At 2 a.m. on Sunday, March 9, 2014, our clocks will move an hour ahead (or spring forward) to begin daylight savings time. And yes, technically called daylight saving time, this means we'll start noticing more daylight as we leave the office.
This time change, which happens twice a year, once in November and once in March, helps people across the country adapt to seasonal changes (and feel a little better about saying goodbye to winter). In Canada, not all provinces have to change their clocks. The province of Saskatchewan (except for the town of Lloydminster and surrounding areas) and Dawson Creek in British Columbia keep things the same all year round.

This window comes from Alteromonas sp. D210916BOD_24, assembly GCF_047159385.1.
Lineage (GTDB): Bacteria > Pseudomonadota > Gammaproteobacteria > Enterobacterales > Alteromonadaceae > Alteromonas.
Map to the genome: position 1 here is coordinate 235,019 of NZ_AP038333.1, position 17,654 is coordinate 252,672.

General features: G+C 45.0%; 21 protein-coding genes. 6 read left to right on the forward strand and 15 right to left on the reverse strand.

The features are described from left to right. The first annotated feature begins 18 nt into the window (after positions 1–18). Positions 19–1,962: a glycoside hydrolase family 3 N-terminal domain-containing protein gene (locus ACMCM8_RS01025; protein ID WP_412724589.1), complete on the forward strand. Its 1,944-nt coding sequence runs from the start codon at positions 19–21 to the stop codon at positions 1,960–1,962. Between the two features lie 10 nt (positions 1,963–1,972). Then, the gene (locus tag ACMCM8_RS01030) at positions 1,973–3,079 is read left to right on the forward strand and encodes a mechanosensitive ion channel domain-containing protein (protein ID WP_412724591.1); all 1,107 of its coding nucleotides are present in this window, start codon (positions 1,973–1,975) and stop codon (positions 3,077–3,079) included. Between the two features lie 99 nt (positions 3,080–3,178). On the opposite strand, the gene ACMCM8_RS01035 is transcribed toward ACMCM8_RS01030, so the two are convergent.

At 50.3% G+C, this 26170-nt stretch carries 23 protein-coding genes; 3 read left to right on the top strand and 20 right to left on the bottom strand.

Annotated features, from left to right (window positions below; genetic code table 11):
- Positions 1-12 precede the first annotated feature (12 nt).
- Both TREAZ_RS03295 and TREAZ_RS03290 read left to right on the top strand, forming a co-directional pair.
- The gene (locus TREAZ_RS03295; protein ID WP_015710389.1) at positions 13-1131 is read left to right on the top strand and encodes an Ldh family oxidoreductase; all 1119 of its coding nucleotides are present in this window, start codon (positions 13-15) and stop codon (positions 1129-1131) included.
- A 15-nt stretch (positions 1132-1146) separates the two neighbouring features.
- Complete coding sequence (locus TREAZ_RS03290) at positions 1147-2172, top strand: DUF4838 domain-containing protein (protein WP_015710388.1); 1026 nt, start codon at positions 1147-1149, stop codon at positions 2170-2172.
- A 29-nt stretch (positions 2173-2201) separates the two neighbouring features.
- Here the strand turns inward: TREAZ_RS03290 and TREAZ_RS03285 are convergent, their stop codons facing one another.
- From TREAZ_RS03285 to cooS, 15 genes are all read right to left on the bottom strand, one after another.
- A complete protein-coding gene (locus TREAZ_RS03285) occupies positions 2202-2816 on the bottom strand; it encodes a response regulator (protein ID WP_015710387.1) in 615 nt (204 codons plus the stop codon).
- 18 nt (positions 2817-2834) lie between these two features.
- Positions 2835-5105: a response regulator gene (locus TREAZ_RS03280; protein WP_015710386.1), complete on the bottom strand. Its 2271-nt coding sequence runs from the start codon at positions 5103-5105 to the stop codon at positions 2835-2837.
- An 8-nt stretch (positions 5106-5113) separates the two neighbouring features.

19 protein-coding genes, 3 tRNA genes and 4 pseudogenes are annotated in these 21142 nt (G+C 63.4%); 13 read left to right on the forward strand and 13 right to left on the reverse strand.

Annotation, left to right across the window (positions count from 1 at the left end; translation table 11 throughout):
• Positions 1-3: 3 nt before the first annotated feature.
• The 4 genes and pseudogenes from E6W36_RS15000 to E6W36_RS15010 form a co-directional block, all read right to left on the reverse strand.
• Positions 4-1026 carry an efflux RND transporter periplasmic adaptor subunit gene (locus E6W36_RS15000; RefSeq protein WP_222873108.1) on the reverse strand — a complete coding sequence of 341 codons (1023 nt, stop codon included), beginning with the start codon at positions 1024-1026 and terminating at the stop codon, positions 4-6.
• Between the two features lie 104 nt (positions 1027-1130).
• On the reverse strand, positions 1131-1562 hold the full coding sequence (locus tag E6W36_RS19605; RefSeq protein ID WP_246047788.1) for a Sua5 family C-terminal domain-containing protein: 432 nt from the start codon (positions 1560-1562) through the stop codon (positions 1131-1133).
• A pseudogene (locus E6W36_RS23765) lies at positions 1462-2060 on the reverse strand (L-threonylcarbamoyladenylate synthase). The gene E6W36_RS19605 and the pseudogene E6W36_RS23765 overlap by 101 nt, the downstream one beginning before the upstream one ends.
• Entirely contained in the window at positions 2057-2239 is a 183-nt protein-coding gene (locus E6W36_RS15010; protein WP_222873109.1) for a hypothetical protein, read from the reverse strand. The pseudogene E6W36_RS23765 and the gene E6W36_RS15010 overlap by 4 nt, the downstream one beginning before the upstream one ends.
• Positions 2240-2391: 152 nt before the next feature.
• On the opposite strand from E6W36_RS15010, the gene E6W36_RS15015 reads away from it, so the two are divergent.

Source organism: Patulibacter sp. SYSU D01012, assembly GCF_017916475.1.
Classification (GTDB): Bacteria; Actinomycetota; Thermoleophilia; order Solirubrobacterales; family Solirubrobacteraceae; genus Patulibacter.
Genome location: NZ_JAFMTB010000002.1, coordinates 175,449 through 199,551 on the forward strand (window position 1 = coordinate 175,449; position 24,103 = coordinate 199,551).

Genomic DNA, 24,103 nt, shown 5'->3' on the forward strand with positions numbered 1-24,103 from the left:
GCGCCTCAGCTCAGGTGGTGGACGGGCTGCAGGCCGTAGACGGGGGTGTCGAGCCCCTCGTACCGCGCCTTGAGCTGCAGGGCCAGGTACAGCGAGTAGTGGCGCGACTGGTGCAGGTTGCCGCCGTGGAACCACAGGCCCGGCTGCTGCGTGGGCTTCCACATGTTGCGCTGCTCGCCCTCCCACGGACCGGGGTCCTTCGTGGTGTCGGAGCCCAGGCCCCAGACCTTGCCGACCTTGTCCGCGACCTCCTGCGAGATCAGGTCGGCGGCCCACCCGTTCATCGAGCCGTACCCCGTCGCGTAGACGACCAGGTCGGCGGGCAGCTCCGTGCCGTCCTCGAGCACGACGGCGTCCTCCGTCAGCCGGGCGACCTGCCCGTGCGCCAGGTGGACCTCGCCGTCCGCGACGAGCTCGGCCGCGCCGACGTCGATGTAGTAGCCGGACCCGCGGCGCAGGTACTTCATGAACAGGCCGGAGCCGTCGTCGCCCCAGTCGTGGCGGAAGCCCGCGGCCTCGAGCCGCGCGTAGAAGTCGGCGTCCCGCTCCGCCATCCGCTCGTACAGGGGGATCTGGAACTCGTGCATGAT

And as the weather starts to get significantly warmer (or so we're hoping!), you may also start to notice a change in your mood — besides the initial frustration of giving up that extra hour of sleep. Depending on your stress levels, a time change can also alter how you sleep and your energy levels, according to naturopathic doctor Chamandeep Bali of Toronto.
Although experts say most people won't feel anything at all, if you find yourself experiencing spring time fatigue, try yoga, getting more zinc and finding time to work out outdoors.